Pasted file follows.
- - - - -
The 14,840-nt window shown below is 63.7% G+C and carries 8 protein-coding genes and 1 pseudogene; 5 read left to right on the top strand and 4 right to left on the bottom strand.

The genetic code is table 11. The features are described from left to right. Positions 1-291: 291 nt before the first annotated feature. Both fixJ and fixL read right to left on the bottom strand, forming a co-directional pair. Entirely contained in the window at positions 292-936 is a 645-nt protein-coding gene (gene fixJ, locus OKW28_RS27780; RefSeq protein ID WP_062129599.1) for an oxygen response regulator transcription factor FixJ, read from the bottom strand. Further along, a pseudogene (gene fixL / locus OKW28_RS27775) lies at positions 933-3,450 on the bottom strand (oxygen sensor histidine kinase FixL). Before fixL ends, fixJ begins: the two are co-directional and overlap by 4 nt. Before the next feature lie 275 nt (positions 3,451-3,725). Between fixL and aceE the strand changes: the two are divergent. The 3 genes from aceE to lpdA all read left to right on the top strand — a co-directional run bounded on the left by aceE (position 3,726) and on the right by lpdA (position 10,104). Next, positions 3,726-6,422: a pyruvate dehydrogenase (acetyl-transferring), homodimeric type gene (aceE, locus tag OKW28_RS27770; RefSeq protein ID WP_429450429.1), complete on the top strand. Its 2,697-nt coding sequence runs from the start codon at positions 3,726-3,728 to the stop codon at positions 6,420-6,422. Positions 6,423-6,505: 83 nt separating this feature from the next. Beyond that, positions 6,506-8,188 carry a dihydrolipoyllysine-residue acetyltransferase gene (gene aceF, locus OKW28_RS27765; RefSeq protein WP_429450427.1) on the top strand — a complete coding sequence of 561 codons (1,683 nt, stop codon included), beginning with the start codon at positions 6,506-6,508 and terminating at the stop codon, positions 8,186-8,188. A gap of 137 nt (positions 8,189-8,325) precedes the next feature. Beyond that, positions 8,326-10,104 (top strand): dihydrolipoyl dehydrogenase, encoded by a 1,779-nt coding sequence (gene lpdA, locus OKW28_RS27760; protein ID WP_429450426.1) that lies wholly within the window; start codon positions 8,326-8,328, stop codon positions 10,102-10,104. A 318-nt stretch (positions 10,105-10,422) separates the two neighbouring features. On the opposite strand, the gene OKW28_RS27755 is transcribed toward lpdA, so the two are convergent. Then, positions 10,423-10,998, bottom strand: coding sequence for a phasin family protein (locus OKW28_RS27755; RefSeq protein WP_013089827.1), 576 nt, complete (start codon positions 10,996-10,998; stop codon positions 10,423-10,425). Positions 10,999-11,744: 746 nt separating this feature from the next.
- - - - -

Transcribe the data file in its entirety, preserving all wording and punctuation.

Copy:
The 14,840-nt window shown below is 63.7% G+C and carries 8 protein-coding genes and 1 pseudogene; 5 read left to right on the top strand and 4 right to left on the bottom strand.

The genetic code is table 11. The features are described from left to right. Positions 1-291: 291 nt before the first annotated feature. Both fixJ and fixL read right to left on the bottom strand, forming a co-directional pair. Entirely contained in the window at positions 292-936 is a 645-nt protein-coding gene (gene fixJ, locus OKW28_RS27780; RefSeq protein ID WP_062129599.1) for an oxygen response regulator transcription factor FixJ, read from the bottom strand. Further along, a pseudogene (gene fixL / locus OKW28_RS27775) lies at positions 933-3,450 on the bottom strand (oxygen sensor histidine kinase FixL). Before fixL ends, fixJ begins: the two are co-directional and overlap by 4 nt. Before the next feature lie 275 nt (positions 3,451-3,725). Between fixL and aceE the strand changes: the two are divergent. The 3 genes from aceE to lpdA all read left to right on the top strand — a co-directional run bounded on the left by aceE (position 3,726) and on the right by lpdA (position 10,104). Next, positions 3,726-6,422: a pyruvate dehydrogenase (acetyl-transferring), homodimeric type gene (aceE, locus tag OKW28_RS27770; RefSeq protein ID WP_429450429.1), complete on the top strand. Its 2,697-nt coding sequence runs from the start codon at positions 3,726-3,728 to the stop codon at positions 6,420-6,422. Positions 6,423-6,505: 83 nt separating this feature from the next. Beyond that, positions 6,506-8,188 carry a dihydrolipoyllysine-residue acetyltransferase gene (gene aceF, locus OKW28_RS27765; RefSeq protein WP_429450427.1) on the top strand — a complete coding sequence of 561 codons (1,683 nt, stop codon included), beginning with the start codon at positions 6,506-6,508 and terminating at the stop codon, positions 8,186-8,188. A gap of 137 nt (positions 8,189-8,325) precedes the next feature. Beyond that, positions 8,326-10,104 (top strand): dihydrolipoyl dehydrogenase, encoded by a 1,779-nt coding sequence (gene lpdA, locus OKW28_RS27760; protein ID WP_429450426.1) that lies wholly within the window; start codon positions 8,326-8,328, stop codon positions 10,102-10,104. A 318-nt stretch (positions 10,105-10,422) separates the two neighbouring features. On the opposite strand, the gene OKW28_RS27755 is transcribed toward lpdA, so the two are convergent. Then, positions 10,423-10,998, bottom strand: coding sequence for a phasin family protein (locus OKW28_RS27755; RefSeq protein WP_013089827.1), 576 nt, complete (start codon positions 10,996-10,998; stop codon positions 10,423-10,425). Positions 10,999-11,744: 746 nt separating this feature from the next.